By Kenneth Blair Hogue, Borden Institute, AMEDDC&SNovember 22, 2017
One of the top senior enlisted personnel for the Army Medical Department Center and School (AMEDDC&S), located at Joint Base San Antonio (JBSA), Fort Sam Houston, TX, recently participated in an event normally expected for senior medical officers in Military Medicine. SGM Christopher R. Marshall, NRP, SO-ATP, Sergeant Major for the Directorate of Training and Academic Affairs (DoTAA), was one of over 20 committee members who, in residence, significantly contributed to the update of the Fifth Edition of the Emergency War Surgery (EWS) reference book.
The committee members were multi-service (Army, Navy, and Air Force) doctors and specialists of various disciplines, who ranged in grade from O-4 through O-6--with the exception of SGM Marshall, who was the only enlisted member.
The actual update took place at the AMEDDC&S over the Labor Day Holiday weekend, August 31st through September 3rd, because many of the committee members came in on their own time and on their own expenditure. Some committee members were from the local JBSA area, but others came in from various locales out of state, including Hawaii. A long holiday weekend seemed to be conducive for this. "Everyone came in on their own accord from all over," said SGM Marshall. "It wasn't like a TDY that they got paid for or anything."
This committee was headed up by Navy Captain Miguel Cubano, the commanding officer of Naval Health Clinic Corpus Christi, TX, who headed up the last two EWS updates. He arrived to this particular update late because he had his own challenges dealing with the aftermath of Hurricane Harvey in Corpus Christi.
Ed Lindeke, the acting executive director of the Borden Institute, called this update to SGM Marshall's attention. This was the first time an NCO had been involved in the update process of the EWS. Borden oversaw the updating of this publication to the EWS Fifth Edition, and they also coordinated all the conference rooms and meeting venues for the committee. "When he (Lindeke) first asked me, I didn't know how I was going to help a bunch of Docs and traumatologists write this update," said SGM Marshall. "But then I opened it up, and saw that I did know a lot of this from my involvement on the ground level," he said.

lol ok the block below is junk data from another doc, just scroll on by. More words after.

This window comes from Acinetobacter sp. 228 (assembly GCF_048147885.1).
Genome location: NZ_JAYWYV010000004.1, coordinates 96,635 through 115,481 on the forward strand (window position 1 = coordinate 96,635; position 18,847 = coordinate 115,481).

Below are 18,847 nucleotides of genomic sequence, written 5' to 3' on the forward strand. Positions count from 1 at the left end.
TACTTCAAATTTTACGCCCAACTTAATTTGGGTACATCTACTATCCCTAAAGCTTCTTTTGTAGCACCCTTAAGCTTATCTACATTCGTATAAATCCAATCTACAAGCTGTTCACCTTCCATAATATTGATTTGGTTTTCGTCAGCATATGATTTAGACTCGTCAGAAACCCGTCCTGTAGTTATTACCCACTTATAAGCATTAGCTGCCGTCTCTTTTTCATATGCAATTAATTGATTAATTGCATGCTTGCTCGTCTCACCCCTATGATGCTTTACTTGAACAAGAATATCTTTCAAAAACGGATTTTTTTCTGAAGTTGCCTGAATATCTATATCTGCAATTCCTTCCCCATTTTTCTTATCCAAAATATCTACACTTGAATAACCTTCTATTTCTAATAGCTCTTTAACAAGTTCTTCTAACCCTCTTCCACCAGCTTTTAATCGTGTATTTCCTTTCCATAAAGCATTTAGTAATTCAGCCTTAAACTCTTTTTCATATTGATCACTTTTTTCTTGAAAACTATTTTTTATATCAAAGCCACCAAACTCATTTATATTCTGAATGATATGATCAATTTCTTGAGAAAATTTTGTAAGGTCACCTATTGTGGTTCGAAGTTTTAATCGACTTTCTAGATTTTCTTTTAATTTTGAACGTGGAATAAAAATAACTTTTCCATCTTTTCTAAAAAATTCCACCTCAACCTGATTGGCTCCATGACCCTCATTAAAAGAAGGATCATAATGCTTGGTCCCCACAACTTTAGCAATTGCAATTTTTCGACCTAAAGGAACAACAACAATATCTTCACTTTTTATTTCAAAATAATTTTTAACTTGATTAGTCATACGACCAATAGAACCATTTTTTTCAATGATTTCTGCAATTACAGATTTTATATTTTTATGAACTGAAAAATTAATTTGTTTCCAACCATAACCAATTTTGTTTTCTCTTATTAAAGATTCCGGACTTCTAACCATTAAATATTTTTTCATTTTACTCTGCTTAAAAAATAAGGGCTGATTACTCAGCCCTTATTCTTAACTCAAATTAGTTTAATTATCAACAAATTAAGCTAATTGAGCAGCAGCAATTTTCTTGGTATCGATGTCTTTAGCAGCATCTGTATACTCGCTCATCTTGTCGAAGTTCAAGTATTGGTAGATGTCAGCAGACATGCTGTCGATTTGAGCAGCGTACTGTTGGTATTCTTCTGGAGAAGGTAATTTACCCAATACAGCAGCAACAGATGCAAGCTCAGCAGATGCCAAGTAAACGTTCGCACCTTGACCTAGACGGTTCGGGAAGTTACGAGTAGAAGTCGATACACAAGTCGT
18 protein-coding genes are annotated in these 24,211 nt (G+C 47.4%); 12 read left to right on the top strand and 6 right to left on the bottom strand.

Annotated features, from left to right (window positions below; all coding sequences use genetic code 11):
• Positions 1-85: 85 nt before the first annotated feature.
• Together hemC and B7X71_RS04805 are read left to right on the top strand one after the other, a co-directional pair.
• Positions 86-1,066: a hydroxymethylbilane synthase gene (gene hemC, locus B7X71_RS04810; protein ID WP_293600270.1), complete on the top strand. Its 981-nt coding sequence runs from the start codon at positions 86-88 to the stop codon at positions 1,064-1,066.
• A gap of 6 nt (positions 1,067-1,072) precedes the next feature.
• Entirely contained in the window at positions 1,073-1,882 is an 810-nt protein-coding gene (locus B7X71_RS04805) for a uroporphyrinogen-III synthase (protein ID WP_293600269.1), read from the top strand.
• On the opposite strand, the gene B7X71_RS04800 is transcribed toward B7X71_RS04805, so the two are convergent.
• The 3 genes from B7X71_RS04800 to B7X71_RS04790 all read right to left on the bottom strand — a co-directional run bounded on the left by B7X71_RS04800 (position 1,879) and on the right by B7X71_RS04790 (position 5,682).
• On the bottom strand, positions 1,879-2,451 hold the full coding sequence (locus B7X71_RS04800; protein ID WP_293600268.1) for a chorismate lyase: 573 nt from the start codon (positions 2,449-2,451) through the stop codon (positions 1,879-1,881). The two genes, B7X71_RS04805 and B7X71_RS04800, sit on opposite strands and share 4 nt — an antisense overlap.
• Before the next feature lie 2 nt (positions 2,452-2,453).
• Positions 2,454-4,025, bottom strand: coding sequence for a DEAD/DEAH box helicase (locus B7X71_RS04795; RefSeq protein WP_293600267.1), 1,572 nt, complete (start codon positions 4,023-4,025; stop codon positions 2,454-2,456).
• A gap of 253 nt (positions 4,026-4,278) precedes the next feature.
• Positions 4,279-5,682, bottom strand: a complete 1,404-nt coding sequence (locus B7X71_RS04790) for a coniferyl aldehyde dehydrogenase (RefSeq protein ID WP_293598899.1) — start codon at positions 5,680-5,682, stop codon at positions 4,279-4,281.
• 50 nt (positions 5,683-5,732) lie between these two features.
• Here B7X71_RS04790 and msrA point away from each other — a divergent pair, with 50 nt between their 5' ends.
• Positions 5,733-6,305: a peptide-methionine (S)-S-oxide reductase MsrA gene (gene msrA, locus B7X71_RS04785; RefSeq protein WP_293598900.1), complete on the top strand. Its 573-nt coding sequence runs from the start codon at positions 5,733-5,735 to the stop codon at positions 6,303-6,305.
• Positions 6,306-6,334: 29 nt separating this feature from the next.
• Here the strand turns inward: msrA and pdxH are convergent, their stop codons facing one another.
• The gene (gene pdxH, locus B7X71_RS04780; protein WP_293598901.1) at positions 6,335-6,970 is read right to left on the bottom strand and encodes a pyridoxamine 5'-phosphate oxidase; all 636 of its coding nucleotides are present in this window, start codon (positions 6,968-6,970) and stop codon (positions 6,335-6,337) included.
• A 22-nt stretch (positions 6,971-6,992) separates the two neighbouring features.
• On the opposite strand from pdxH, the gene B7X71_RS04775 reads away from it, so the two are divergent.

SGM Marshall added, "What an opportunity to be a part of this group! To be surrounded by SMEs (subject matter experts) in their sub specialty fields of medicine, is an opportunity I jumped at and took full advantage off!"
SGM Marshall, who is also a current (because he keeps his credentials up) nationally registered paramedic and a special operations advanced tactical paramedic, took special exception to Chapter Six in the EWS. "When I saw Chapter Six, the Hemorrhage Control chapter, in its current form, it didn't nest well with current guidelines--from point of injury to hemorrhage control--so I took Chapter Six personally," he said. "To bring it more on line with the standards of the Committee on Tactical Combat Casualty Care (CoTCCC), I asked for an insert to be added, because normally the TCCC guidelines would be updated every six months," he said. "So I wanted an insert that could be removed from the book directing service members to a website that would have the latest guidance, that way any service member would have the latest information out the door for hemorrhage control."
Along with Chapter Six: Hemorrhage Control, SGM Marshall also helped shape Chapter Two: Roles of Medical Care, and Appendix Three: Department of Defense Trauma Registry.